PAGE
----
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21st Sunday in Ordinary Time, Year A – Homily

21st Sunday in Ordinary Time, Year A
Isaiah 22:19-23
Psalm 138:1-2, 2-3, 6, 8 (8bc)
Romans 11:33-36
Matthew 16:13-20
August 23, 2020

Jesus asks the question, “Who do people say that the Son of Man is?”  I pose a slightly different question, why do you think He asks.

Jesus is not running for election.  So, He’s not checking the polls to see how He is fairing.  He isn’t concerned about popular opinion.  He is only concerned with doing the Father’s will.

So, why does He ask the question?  I think He wants them to be talking about who He is, not just what He has been doing. 

People are indeed talking about him, wondering if He is one of the prophets returned. 

Jesus then moves from asking his disciples what others have said to what they think, saying, “But who do you say that I am?

Of course, Peter is the one who answers, and he gives a great answer, “You are the Christ, the Son of the living God.”  Peter gets it!  He gets that Jesus is the long-awaited messiah, the Christ

How does Peter know these?  Jesus provides the answer, “For flesh and blood has not revealed this to you, but my heavenly Father.” 

Yes, Peter has witnessed what Jesus has done as “flesh and blood.”  These acts clearly show Jesus as a powerful man (hence those who identify him with the prophets) but something more is needed to get from human actions to “the Christ.” 

As Paul says of God, “How inscrutable are his judgments and how unsearchable his ways!  For who has known the mind of the Lord.”  God gives us the gift of reason.  He wants us to use reason to see him in creation and in what He does for us.  Still, reason alone is not enough to move from Jesus as a human to Jesus as “the Christ, the Son of Living God.

We make this leap of faith because God chooses to reveal himself to us.  Peter has begun to make this leap.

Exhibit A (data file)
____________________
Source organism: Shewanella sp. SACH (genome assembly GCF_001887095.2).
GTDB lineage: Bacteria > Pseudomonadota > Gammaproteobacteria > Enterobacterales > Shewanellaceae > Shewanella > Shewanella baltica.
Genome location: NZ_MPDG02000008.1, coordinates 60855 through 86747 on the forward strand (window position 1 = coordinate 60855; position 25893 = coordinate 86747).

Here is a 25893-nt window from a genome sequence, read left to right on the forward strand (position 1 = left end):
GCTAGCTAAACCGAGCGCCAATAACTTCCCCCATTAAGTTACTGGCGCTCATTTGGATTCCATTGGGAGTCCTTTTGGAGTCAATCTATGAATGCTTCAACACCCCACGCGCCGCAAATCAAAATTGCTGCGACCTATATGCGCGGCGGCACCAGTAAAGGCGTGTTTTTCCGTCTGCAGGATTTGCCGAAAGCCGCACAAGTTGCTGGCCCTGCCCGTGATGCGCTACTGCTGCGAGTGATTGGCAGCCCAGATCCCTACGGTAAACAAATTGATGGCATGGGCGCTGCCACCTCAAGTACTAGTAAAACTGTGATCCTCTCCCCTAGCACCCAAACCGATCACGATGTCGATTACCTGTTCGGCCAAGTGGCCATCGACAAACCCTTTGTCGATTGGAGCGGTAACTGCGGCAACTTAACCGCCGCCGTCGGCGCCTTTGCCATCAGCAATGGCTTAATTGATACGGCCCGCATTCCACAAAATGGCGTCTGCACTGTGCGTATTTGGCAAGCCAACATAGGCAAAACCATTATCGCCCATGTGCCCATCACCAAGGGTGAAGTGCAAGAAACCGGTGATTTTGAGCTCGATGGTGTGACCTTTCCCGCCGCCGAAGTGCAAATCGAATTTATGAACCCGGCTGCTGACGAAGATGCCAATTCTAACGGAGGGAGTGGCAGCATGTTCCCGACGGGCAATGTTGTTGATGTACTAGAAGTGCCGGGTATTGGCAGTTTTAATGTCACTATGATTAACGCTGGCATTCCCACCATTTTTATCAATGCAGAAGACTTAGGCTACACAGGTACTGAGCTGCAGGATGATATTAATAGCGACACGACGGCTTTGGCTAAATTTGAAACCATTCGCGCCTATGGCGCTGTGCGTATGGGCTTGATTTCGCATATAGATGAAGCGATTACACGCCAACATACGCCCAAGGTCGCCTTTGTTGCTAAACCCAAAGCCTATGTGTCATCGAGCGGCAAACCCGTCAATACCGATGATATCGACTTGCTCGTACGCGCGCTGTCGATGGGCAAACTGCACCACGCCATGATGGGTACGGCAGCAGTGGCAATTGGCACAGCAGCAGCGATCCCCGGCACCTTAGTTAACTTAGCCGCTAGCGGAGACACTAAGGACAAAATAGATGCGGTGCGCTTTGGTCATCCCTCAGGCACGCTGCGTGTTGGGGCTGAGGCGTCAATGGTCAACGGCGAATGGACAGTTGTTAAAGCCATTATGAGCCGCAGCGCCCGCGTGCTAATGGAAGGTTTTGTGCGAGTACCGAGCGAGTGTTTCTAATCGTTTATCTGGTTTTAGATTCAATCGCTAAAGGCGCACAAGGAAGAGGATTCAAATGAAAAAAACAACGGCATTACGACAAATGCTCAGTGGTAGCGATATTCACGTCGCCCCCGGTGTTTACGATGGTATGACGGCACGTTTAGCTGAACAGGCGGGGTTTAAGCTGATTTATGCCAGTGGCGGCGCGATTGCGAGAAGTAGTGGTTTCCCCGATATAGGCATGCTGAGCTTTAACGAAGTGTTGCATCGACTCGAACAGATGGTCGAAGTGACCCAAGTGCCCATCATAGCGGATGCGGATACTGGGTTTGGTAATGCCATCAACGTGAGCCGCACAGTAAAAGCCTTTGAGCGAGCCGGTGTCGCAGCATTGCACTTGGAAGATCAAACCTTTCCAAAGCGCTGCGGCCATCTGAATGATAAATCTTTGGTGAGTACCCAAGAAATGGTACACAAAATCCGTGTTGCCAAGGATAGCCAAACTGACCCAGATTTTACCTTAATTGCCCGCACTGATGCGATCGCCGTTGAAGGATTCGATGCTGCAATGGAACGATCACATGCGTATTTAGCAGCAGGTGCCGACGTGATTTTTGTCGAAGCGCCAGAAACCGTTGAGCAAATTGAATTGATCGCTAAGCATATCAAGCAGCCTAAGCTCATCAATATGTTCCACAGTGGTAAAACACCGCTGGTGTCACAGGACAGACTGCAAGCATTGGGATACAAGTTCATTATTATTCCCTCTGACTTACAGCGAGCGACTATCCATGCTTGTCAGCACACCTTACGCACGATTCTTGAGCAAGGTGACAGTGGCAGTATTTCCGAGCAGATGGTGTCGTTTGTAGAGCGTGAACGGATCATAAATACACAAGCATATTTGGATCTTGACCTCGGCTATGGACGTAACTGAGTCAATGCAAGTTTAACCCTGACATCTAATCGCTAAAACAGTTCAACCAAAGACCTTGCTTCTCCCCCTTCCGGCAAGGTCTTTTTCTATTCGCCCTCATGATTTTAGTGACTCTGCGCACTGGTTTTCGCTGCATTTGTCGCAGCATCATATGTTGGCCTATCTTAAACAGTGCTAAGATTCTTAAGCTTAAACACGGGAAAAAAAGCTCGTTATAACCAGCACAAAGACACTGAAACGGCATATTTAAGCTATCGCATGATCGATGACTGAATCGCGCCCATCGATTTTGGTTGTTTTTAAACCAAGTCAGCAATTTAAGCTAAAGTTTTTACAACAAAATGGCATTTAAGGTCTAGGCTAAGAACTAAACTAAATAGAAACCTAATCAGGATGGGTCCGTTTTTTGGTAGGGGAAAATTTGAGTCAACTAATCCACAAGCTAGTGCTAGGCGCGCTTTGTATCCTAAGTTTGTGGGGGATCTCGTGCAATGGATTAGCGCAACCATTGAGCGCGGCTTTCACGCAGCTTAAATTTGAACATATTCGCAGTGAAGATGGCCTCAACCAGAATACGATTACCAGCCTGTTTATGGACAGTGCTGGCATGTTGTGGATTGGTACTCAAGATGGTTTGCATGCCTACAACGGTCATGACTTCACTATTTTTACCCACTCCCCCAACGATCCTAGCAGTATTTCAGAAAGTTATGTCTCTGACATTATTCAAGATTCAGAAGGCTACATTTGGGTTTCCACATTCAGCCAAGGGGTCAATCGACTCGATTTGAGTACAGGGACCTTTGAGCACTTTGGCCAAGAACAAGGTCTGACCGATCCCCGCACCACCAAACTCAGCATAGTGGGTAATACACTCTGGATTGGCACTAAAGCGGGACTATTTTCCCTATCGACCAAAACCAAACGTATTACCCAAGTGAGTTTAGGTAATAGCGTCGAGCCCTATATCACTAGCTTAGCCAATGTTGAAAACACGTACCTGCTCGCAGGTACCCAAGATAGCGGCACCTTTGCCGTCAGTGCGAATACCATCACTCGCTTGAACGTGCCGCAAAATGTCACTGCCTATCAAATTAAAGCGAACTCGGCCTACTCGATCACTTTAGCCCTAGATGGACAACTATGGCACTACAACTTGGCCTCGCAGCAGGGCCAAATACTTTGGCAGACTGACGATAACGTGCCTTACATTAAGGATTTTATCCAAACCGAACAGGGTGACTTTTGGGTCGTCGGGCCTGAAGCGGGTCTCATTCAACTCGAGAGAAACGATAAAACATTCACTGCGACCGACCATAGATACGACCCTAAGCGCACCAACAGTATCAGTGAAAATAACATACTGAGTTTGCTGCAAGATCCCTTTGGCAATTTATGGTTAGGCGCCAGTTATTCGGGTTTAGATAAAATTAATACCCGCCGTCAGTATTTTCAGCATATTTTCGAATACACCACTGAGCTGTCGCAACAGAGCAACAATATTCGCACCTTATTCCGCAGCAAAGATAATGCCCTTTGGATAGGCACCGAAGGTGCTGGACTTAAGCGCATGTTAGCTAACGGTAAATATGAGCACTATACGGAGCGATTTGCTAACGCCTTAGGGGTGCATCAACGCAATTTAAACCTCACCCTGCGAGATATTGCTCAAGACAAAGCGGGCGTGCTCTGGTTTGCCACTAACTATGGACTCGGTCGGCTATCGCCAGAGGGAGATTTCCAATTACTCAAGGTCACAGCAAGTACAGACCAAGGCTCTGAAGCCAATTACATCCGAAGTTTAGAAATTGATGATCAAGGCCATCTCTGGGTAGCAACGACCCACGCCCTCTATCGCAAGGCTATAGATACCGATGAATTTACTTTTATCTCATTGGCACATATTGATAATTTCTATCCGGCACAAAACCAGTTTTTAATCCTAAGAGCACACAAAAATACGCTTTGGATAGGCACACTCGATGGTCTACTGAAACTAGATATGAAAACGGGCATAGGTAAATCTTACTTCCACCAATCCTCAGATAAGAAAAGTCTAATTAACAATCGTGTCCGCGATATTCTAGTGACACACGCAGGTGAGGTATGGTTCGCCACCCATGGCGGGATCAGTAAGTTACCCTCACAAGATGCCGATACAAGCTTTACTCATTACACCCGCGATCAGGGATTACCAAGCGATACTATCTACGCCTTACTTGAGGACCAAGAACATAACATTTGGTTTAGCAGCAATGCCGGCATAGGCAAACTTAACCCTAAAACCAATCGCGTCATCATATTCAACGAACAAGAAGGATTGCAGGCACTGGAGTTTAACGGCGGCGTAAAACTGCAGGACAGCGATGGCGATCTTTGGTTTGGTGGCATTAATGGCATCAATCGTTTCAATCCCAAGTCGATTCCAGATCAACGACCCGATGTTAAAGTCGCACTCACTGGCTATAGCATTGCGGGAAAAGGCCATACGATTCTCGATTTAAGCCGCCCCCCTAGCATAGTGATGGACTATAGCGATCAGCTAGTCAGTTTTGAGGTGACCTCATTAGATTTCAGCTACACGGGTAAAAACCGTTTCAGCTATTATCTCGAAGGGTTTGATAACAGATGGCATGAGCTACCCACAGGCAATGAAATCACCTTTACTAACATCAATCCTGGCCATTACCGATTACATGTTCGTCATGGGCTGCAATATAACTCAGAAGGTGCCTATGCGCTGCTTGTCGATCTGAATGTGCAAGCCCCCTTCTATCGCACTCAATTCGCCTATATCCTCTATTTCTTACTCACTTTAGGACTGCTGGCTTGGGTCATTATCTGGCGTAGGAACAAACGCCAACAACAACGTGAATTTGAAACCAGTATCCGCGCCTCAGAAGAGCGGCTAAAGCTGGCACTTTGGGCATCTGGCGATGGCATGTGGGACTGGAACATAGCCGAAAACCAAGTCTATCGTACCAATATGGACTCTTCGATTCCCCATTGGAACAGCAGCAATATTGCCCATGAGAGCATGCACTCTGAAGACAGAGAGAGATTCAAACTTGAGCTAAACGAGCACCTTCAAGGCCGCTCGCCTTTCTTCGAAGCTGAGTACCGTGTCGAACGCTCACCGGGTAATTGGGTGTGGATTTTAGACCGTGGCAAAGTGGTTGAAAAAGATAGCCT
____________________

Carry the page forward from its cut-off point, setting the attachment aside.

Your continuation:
Hearing Peter’s confession of Jesus as the Christ, Jesus knows it is time to assign Peter his role.  He says specifically to Peter, “You are Peter and upon this rock I will build my church and the gates of the netherworld shall not prevail against it.  I will give you the keys to the kingdom of heaven.”  Jesus does not say this to all the disciples.  He says it specifically to Peter.  Peter is to be leader of the disciples.  He is to the first Pope.  He is not Christ but he is to be the vicar of Christ. 

The symbolism of the “keys” is essential here.  Who is in charge?  The one who has the keys.  You can’t do anything if you can’t open the door.

Peter is given the keys to Heaven.  Isaiah speaks of the keys to the House of David.  Shebna had been the “master of the palace.”  He holds the keys.  Yet, he fails in his duties so God calls another, Eliakim.  He invests Eliakim with the robe and sash as symbols of the authority He gives to Eliakim.  All priests today wear a chasuble (robe) and stole (sash) as symbols of their role as priests.

But not all priests are given the keys, that is for one alone.  For almost 2,000 years, the popes from Peter to Francis have served as the holder of the keys. 

It hasn’t always been a perfect situation.  There has been corruption in the church.  Not to make excuses but the popes are human too.  They alone do not entirely know “the mind of the Lord.” 

Thus, they are not infallible in all things.  The pope is not infallible in all the little things of daily life.  The Church does say (Vatican I) the pope speaks infallibly on matters of “faith and morals.”  Even then, the pope is not infallible on his own.  He is infallible in consultation with the bishops and most importantly guided by the Holy Spirit.

How has the Church survived for 2,000 years through scandal and human sin?  The church has survived because of the work of the Holy Spirit. 

God has not called us to be a bunch of individuals, each choosing on our own beliefs.  No, we are called to be a united people. 

We prayed in our opening prayer, “O God, who cause the minds of the faithful to unite in a single purpose.”  What is that single purpose “fixed on that place where true gladness is found?” 

It is to do God’s Will.  We are to be a united people.  Having one pope over the whole church is to be a point of unity.  A bishop is in complete charge of his diocese but does not act in isolation but with the whole church with the pope over all as the vicar of Christ.

Where would we be without this unity?  Would the church have ever survived?

Just look at the secular world.  Is there any real unity?  Where has it led society to think that everyone is free to choose to do whatever they want? 

Yes, God has given us the freedom to do whatever we want.  We call it free will and it is a gift.  We use a gift well when we use it as it intended. 

The pope is not just a figurehead.  He is our leader, let us pray that the pope is always led by the Holy Spirit as he leads our church as the holder of the keys to the Kingdom of Heaven.

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